I went into Season 3 with low expectations. Season 2 was not much of an improvement to the first, but it did have the virtue of making Mako and Korra permanently break up. What I had not expected in the third season was the care the show took to have Korra and Asami work together and support one another so closely. When Korra was in early recovery from her ordeal with The Red Lotus, I found it curious at how the show emphasized Asami being by her side.

Once Season 4 came around in late 2014, there were theories upon theories of Korra and Asami’s budding relationship floating around with each newly released episode. The letters between them, the compliments on appearance, the place in the narrative that used to belong to Mako and was now becoming Asami’s. I was hopeful, but I didn’t expect anything. For all I knew, maybe the show’s creators were just throwing bones at the vocal Korrasami contingent in the fandom.

I fell out of my chair during the last episode, and I appreciated that my roommate wasn’t there to see it. I was shaking during the penultimate scene when Asami sat with Korra to talk in private, not long after Varrick and Zhu Li’s wedding celebrations. My eyes widened when they apologized to one another, when they hugged, when Korra excitedly suggested that they both go on a vacation alone together. My heart raced when they slowly approached the portal to the Spirit World with their travel gear, and I fell when they reached out to hold hands, entered the portal and looked into one another’s eyes as the series came to a close.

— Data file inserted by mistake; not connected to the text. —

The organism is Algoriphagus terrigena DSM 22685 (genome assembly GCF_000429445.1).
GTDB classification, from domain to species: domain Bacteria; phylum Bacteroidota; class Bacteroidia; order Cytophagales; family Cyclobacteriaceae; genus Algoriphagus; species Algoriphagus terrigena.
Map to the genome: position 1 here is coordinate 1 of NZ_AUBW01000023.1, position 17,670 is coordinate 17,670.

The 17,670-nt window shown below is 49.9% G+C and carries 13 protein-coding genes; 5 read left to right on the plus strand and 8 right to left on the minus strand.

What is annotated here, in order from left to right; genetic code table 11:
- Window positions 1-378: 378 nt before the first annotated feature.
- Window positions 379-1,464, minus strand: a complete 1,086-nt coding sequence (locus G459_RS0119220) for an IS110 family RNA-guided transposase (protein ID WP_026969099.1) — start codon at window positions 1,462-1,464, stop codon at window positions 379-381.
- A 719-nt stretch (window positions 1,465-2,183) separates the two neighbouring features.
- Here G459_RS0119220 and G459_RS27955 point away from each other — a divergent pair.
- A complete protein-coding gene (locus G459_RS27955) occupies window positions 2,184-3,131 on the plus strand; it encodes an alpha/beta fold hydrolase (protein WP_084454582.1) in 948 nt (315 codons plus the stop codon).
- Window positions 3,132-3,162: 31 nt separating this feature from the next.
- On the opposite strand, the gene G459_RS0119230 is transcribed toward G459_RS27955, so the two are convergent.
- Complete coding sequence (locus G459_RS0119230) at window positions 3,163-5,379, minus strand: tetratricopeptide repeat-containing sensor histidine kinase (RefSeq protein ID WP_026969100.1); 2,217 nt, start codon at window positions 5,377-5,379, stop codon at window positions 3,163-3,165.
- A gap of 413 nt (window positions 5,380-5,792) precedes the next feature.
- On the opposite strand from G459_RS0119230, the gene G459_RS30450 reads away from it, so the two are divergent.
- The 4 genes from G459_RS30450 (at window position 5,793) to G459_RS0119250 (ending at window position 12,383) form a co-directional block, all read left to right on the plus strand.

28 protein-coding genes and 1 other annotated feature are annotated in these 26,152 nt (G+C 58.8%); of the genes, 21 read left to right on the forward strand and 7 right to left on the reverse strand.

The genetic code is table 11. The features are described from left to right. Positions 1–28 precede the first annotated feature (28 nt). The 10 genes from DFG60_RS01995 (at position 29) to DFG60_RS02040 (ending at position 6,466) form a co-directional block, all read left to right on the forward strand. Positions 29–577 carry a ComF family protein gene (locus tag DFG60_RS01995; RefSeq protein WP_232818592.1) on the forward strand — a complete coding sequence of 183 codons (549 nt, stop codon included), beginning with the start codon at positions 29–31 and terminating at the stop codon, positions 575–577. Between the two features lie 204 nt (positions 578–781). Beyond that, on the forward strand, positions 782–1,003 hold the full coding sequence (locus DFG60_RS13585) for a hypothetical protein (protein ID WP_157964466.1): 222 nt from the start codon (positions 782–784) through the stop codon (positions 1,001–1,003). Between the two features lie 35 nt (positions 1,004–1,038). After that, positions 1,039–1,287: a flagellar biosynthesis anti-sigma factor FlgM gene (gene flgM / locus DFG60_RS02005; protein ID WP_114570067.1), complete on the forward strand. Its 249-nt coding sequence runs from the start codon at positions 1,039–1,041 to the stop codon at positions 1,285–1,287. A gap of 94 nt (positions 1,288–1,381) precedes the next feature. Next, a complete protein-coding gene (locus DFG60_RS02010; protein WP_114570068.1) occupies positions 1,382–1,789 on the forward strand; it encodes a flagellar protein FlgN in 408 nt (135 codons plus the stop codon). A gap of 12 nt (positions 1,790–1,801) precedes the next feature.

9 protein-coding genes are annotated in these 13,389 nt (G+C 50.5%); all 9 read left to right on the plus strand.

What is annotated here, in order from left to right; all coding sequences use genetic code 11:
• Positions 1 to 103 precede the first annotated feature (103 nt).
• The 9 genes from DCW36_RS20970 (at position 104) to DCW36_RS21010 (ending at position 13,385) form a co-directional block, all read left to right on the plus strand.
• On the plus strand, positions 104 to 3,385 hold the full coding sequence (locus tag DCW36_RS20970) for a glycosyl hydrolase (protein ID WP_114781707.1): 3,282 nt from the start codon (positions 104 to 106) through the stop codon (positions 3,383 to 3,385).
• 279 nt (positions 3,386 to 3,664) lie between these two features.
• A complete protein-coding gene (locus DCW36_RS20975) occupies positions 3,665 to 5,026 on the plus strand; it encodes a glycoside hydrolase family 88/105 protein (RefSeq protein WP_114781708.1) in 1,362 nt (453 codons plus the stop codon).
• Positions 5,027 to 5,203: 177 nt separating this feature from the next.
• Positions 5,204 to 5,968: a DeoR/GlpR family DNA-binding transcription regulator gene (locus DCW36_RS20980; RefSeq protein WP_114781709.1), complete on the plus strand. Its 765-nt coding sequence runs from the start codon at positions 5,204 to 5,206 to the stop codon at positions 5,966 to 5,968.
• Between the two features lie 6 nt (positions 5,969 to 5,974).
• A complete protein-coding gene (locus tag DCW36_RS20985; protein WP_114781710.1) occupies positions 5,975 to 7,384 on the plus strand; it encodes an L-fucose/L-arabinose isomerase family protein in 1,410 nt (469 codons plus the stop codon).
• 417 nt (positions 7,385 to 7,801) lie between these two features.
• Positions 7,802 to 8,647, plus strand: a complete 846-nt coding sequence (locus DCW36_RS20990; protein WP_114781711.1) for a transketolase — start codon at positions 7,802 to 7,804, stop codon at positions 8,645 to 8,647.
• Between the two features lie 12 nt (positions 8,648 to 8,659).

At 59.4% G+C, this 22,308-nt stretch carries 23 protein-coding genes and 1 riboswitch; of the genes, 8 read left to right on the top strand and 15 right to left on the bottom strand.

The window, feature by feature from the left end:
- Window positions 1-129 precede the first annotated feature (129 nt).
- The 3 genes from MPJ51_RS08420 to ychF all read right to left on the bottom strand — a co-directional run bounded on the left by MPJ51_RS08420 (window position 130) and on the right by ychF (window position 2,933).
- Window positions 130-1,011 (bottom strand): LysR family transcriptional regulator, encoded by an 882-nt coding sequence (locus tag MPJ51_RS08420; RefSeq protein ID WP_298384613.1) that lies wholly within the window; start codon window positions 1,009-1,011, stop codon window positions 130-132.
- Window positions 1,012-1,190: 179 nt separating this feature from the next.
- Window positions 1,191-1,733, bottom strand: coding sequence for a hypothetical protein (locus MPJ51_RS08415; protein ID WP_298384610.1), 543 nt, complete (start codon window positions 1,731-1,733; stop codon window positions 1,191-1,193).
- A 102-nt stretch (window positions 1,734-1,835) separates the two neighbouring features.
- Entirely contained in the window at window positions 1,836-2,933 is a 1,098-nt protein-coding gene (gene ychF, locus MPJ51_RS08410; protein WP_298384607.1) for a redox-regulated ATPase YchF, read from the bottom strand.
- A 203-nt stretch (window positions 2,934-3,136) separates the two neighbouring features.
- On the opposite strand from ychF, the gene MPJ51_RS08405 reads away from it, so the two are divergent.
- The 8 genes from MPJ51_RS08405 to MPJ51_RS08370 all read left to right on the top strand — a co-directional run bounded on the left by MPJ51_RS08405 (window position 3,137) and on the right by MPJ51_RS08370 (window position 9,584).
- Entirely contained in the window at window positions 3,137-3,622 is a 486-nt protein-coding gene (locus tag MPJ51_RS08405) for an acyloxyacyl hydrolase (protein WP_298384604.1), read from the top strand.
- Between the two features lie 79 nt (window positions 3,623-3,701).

Aftermath (or, The Seven Stages of Grief Condensed in Three Days)

After the Korrasami celebrations, after frantic capslock screaming, after barrages of GIF sets and reaction videos of the moments leading up to the finale, after seeing, with my own eyes, the deep gaze between Korra and Asami as they clasped one another’s hands in the portal against a backdrop of romantic music — I paused.